PMS Fighting Foods (Extended Edition) (HD) (CC)

PMS Fighting Foods (Extended Edition) (HD) (CC)

July 30, 2019 1 By William Morgan


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PMS—likely the reason our monthly visitor
was nicknamed “the curse” –
may be easier to cure than previously thought.
Though it will require a certain amount of
discipline on your part,
the most effective cure for PMS appears to be dietary.
To give you a head-start, I have compiled
a short list of the foods highest in more
than one the vitamins and minerals most effective
against PMS.
I call these foods “twofers,” though some
contain three of the PMS fighting nutrients.
Cooked spinach
Cooked Black beans
Peanuts
Whole wheat bread
Raw broccoli
Salmon
Sardines
Halibut, fillet
There are many more foods that naturally contain the minerals magnesium and calcium,
and the vitamins B6 and D,
but these eight will give you the most bang
for your calorie buck.
If such foods are eaten regularly, while avoiding
the substances that cause or exacerbate PMS,
you can decrease and even eliminate PMS symptoms.
Magnesium is essential to optimal functioning of the human nervous system,
which is why it’s also known as the “anti-stress mineral.”
It regulates calcium in the body, and acts
as a natural muscle relaxant.
In the early 20th century, before the pharmaceutical industry funded medical schools,
magnesium was used by doctors to induce sleep, treat epileptic seizures,
control convulsions, and “the shakes”
in alcoholics.
So, it’s no surprise that various studies
have verified magnesium’s ability to help
relieve the most troubling PMS symptoms.
These symptoms include
menstrual cramps, muscle cramps
mood swings, irritability
depression, anxiety
bloating, fluid retention
breast tenderness
sugar cravings
headaches, migraines
sleeplessness / insomnia
and constipation
A number of studies have demonstrated that
using magnesium
with vitamin B6 significantly decreases PMS
symptoms.
Several studies have also shown that magnesium could positively influence anxiety and depression symptoms,
as well as nausea and constipation.
According to the National Institutes of Health, adult women need between 320 and 400mg of Magnesium each day.
A number of studies have shown that 1,000
to 1,200mg of calcium per day
could significantly reduce levels of fatigue,
appetite changes and depression,
in women suffering from PMS.
Of all the supplements studied for effectiveness
in treating PMS,
calcium is second only to magnesium, as far as scientific evidence backing up anecdotal accounts.
Vitamin B6 is essential to many bodily functions, because metabolism,
immune response and nervous system functioning all depend on it.
Vitamin B6 is necessary for the biosynthesis of neurotransmitters in the central nervous system,
the removal of homocysteine from the blood,
the synthesis of hemoglobin in red blood cells,
and optimal immune system functioning.
For all of these reasons and more,
vitamin B6, in concert with magnesium, can
significantly decrease PMS symptoms.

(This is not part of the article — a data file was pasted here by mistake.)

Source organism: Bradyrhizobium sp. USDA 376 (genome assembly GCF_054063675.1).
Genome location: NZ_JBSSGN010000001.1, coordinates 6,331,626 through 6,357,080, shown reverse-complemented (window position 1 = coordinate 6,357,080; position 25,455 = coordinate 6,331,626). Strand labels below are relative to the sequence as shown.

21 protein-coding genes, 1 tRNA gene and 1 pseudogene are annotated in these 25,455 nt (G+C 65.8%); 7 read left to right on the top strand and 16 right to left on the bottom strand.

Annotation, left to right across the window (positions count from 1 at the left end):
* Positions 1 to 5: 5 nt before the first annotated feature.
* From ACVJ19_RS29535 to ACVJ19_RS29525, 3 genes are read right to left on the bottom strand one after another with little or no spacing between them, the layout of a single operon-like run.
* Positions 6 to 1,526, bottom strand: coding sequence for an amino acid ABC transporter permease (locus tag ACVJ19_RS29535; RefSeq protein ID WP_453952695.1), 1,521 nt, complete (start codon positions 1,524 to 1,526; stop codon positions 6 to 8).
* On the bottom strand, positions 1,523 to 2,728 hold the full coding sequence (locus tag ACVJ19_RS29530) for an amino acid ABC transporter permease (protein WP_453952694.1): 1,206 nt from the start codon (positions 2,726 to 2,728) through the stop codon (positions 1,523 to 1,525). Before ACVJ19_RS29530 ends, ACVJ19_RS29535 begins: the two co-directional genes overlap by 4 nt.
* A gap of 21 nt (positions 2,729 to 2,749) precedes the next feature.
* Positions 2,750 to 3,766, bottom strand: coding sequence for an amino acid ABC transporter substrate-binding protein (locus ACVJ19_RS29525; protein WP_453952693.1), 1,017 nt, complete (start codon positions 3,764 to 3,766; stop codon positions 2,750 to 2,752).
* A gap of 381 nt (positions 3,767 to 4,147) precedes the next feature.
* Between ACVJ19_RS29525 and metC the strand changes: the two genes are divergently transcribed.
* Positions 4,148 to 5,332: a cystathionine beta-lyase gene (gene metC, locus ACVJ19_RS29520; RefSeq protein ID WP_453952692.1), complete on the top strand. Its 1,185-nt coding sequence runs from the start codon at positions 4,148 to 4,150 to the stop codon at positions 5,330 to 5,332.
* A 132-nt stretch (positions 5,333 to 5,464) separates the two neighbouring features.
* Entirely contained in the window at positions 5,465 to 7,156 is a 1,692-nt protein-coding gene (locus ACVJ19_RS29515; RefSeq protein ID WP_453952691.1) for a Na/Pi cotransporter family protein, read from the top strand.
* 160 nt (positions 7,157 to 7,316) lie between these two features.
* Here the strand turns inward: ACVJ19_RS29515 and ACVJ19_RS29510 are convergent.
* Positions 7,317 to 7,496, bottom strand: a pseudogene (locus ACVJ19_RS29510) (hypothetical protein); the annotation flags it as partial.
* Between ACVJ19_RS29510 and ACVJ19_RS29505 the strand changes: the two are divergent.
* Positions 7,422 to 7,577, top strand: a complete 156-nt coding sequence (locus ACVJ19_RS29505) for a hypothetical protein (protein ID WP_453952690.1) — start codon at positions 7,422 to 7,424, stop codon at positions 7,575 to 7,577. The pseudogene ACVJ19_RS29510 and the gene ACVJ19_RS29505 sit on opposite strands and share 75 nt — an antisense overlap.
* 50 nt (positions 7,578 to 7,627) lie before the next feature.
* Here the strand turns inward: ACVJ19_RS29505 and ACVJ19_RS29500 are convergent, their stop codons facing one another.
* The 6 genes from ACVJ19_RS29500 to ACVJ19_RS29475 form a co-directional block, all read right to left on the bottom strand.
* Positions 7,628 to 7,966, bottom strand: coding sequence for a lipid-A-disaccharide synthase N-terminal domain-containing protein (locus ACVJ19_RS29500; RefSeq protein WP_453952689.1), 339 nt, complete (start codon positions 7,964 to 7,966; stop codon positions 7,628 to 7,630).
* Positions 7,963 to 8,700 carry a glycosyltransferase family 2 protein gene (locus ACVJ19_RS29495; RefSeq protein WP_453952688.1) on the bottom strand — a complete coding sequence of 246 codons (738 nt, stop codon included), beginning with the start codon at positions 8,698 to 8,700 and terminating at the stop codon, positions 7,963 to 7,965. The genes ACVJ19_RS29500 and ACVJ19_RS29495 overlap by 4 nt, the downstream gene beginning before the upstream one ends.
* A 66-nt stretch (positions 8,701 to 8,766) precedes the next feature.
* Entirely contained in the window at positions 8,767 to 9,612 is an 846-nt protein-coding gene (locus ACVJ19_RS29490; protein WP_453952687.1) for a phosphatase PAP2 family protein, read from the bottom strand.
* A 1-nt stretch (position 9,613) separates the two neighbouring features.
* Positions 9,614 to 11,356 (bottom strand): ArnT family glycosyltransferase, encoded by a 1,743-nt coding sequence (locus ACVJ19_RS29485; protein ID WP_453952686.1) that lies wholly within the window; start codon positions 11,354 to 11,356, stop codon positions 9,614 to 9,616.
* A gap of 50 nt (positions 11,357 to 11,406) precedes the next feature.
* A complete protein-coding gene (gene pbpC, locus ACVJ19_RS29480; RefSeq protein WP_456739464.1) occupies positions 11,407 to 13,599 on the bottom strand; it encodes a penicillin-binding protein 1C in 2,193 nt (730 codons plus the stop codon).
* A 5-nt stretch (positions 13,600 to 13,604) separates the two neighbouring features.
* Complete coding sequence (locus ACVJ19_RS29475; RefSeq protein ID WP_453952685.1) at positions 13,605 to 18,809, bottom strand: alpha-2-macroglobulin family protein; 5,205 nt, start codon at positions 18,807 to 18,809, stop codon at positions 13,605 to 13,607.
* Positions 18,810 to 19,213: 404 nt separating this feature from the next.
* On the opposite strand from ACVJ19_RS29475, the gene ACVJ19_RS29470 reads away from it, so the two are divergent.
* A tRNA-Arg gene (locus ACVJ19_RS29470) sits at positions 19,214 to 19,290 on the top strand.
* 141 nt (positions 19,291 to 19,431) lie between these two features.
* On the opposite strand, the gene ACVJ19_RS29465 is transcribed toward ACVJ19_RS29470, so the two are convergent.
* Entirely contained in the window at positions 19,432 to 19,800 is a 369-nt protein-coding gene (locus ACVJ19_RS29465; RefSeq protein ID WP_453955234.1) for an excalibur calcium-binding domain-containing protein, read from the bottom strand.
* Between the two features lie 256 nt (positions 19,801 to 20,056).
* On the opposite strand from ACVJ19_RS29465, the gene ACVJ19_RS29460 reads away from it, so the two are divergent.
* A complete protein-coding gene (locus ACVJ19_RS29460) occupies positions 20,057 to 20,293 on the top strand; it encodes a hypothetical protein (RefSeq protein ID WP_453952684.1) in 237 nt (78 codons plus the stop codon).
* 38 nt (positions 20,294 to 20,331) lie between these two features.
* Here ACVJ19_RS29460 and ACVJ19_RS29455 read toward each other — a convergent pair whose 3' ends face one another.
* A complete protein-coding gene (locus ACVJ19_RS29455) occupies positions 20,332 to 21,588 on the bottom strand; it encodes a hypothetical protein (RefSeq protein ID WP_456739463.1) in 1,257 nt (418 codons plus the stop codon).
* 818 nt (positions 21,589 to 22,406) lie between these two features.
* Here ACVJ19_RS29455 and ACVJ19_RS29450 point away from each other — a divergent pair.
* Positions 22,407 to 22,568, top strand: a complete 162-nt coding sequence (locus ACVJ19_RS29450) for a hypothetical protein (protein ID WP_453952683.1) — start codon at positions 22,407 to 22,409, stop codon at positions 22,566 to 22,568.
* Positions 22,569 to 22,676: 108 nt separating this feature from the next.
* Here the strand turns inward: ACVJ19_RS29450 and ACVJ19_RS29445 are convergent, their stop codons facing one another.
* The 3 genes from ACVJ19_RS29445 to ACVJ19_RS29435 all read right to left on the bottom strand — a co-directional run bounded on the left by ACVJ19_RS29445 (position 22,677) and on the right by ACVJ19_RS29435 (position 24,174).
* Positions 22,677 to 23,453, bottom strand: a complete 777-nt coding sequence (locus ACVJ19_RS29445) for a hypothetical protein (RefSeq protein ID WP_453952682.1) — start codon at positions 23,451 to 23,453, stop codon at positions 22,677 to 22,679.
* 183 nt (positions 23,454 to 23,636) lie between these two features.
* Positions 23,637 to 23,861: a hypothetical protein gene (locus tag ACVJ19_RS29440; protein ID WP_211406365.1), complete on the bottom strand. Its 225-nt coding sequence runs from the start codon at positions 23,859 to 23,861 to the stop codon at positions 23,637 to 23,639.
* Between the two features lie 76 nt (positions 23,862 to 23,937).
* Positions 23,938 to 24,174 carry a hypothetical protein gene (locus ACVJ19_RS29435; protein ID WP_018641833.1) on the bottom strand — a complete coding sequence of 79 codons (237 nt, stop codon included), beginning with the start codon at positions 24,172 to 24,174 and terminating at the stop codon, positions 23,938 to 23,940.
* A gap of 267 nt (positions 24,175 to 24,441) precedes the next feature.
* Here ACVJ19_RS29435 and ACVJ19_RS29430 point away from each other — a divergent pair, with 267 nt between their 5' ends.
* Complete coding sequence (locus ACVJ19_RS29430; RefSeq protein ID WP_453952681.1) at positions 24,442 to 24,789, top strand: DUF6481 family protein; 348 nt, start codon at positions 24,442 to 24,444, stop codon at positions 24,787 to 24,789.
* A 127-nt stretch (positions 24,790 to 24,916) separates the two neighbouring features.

Vitamin D eases PMS symptoms, in part,
because it helps the body absorb and utilize
calcium.
In addition,
“vitamin D regulates expression of tyrosine hydroxylase (a rate-limiting enzyme), which
in turn controls dopamine,
epinephrine (also known as adrenaline), and norepinephrine.
These are brain chemicals that control mood and motivation, as well survival responses.”
According to a study published in Archives of Internal Medicine,
blood levels of calcium and vitamin D are
lower in women with PMS,
but supplementing can reduce the severity of PMS symptoms.
However, it as yet unknown whether or not nutrition can prevent the initial development of PMS.
Fast foods and processed foods contain a lot of sodium, even the ones that don’t taste salty.
And too much sodium (salt) can make PMS symptoms worse, particularly bloating.
The same goes for fats from meats.
Meat fat contains arachidonic acid, which
produces prostaglandins that can cause uterine
contractions and cramping.
Trans fats (hydrogenated oils) should also be avoided.
They cause inflammation in the body and can intensify your pain.
Both of these fats should be avoided during the last few days before the onset of your period.
Caffeine is also a no no.
It has been linked to breast tenderness and
anxiety in premenstrual women.
If you’re considering solving your PMS issues with supplements and retaining bad eating habits,
keep in mind, it’s not just the individual
nutrients that are effective for fighting PMS.
Whole foods that are loaded with fiber, are low on the glycemic index, and contain
complex carbohydrates, are a must for fighting PMS symptoms as well.
This is especially true for mood swings and depression.
Such foods have demonstrated their ability to boost serotonin levels in the brain.
And serotonin is the neurotransmitter responsible for controlling mood balance.
Oatmeal, brown rice, lentils, quinoa, butternut squash, apples and pears (with skin), strawberries,
almonds and walnuts are all excellent examples.
Remember, selecting foods with both taste and nutrition in mind will prevent you from
returning to old, unproductive eating habits.
Do your research; it will be well worth it.
You may even discover some twofers that I’ve missed, and you’ll not only be combating “the curse”
but living a much healthier, contented life.
This video is based on the updated and expanded article “PMS Fighting Foods”,
the link is in the description box below.
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